Rest House reopens
The King Farouk Rest House in Helwan was officially reopened on Tuesday after five years of closure, writes Nevine El-Aref
On the banks of the Nile in Helwan near Cairo in an area far from the bustle of this now busy district stands the three-storey King Farouk Rest House, its modest boat-shaped architecture and quaint garden providing the impression of a country lodge.
Some 80 years ago Helwan was a peaceful resort enjoyed by members of the royal family, aristocrats and top government officials, and the Rest House is a reminder of this time of pure air and lush greenery.
A life-size bronze statue of an ancient Egyptian harpist greets visitors to the Rest House, which also contains a bronze sphinx and a huge gilded clock encrusted with precious stones and featuring golden dials. The glass frame of the clock is decorated with golden ancient Egyptian-style crocodiles.
“We have reopened the King Farouk Rest House a month after my last visit and created a new attraction for tourists that has been off the map for the last five years,” Minister of Antiquities Khaled Al-Enani told Al-Ahram Weekly. “Nothing stood in the way of its reopening,” he said, adding that the recent work had mainly been a matter of adding labels and restoration work in the building’s halls.
The building was closed in 2011 due to the lack of security that took over the country after the 25 January Revolution.
Al-Enani said that for the reopening labels were put on every artefact and piece of furniture and security measures were reviewed. New monitoring cameras were added to the security system, old cameras mended and broken ones replaced.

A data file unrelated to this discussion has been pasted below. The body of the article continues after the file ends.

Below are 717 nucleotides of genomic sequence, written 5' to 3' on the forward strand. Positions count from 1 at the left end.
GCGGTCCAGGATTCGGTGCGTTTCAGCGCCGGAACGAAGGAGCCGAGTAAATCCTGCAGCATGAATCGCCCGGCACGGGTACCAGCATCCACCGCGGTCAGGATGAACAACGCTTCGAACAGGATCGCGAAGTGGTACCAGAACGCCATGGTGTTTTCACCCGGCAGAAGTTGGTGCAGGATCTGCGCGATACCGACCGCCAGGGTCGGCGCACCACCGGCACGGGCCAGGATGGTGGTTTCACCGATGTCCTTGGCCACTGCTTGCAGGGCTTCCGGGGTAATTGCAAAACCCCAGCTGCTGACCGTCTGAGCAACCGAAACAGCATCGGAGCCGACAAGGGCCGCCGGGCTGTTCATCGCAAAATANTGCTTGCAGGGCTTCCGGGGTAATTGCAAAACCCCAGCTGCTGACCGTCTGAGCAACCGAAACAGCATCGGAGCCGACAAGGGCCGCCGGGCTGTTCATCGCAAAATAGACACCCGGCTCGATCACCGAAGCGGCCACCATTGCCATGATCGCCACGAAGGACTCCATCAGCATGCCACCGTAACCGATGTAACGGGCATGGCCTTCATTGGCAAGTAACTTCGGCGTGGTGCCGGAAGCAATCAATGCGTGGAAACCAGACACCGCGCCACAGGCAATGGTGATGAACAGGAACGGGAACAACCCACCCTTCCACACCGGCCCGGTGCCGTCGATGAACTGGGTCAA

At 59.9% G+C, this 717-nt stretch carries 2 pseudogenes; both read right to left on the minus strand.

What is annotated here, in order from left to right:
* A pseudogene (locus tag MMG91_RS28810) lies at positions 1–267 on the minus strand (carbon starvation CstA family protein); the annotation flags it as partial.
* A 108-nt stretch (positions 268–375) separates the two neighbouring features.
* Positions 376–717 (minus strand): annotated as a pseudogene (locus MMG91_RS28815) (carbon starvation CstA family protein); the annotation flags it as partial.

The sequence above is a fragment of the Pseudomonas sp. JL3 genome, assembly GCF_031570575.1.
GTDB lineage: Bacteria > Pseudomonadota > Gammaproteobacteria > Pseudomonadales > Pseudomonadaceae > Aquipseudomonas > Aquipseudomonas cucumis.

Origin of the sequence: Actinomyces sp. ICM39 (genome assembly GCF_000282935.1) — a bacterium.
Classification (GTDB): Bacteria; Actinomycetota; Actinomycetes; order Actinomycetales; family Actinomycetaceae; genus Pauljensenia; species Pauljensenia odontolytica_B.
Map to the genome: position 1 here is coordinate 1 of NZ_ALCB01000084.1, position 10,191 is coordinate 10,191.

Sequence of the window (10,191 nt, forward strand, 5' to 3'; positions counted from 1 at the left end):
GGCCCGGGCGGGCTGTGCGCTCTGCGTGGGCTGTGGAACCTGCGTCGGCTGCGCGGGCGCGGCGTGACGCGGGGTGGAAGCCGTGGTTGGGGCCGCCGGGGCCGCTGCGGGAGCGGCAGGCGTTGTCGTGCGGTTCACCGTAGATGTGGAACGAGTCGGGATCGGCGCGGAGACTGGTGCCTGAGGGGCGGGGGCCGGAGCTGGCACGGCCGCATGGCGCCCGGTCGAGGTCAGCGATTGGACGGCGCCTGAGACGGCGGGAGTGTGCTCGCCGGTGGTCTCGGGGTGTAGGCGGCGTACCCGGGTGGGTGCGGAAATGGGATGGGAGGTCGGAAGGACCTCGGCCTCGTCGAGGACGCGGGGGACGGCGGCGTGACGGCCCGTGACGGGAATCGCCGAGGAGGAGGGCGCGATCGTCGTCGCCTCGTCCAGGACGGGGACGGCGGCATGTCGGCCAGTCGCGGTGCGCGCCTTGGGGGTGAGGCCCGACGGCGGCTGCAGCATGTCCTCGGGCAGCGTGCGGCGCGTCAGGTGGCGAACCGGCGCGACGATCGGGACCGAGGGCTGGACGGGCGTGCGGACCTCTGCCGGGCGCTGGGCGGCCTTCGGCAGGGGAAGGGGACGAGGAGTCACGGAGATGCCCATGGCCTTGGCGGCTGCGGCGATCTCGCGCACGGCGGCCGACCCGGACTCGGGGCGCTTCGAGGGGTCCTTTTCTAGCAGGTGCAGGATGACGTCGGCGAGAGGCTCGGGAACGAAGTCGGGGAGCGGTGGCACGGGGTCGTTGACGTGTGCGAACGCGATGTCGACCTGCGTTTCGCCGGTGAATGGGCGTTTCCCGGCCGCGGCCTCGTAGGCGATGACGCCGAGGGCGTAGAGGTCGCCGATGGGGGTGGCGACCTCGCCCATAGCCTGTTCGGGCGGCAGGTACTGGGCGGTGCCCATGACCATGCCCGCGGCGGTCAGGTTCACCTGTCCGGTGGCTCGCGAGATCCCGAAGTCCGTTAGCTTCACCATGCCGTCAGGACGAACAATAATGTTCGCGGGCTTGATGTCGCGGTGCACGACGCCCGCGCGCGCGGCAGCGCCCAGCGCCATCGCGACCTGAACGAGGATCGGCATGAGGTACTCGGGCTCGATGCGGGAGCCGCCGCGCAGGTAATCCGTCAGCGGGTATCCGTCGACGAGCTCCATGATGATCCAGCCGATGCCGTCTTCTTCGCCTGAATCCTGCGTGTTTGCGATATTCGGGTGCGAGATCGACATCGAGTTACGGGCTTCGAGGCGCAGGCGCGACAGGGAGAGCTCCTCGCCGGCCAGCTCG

“The garden has been developed for seminars and cultural events with a cafeteria, a book store and a replicas shop,” Al-Enani said.
The Rest House would now be added to the Hapi Nile Tour, a trip launched by the ministry two years ago connecting four sites located on the Nile in Cairo. The sites are the Egyptian Museum in Tahrir Square, the Mohamed Ali Manial Palace and the Al-Manesterly Palace on Roda Island.
The land on which the Rest House was built was bought in 1916 by Italian architecture Arsan Giovanni in order to build a tea kiosk for the grand hotel then in Helwan. In 1932, it was bought by Bek Mohamed Hafez and then sold to King Farouk in 1935, who added a large garden.
The outbreak of World War II delayed construction work, but in 1942 the building was completed and was surrounded by a botanical garden containing rare plants. The building includes a basement with a large entrance gate at the back where the kitchen and servants quarters are located.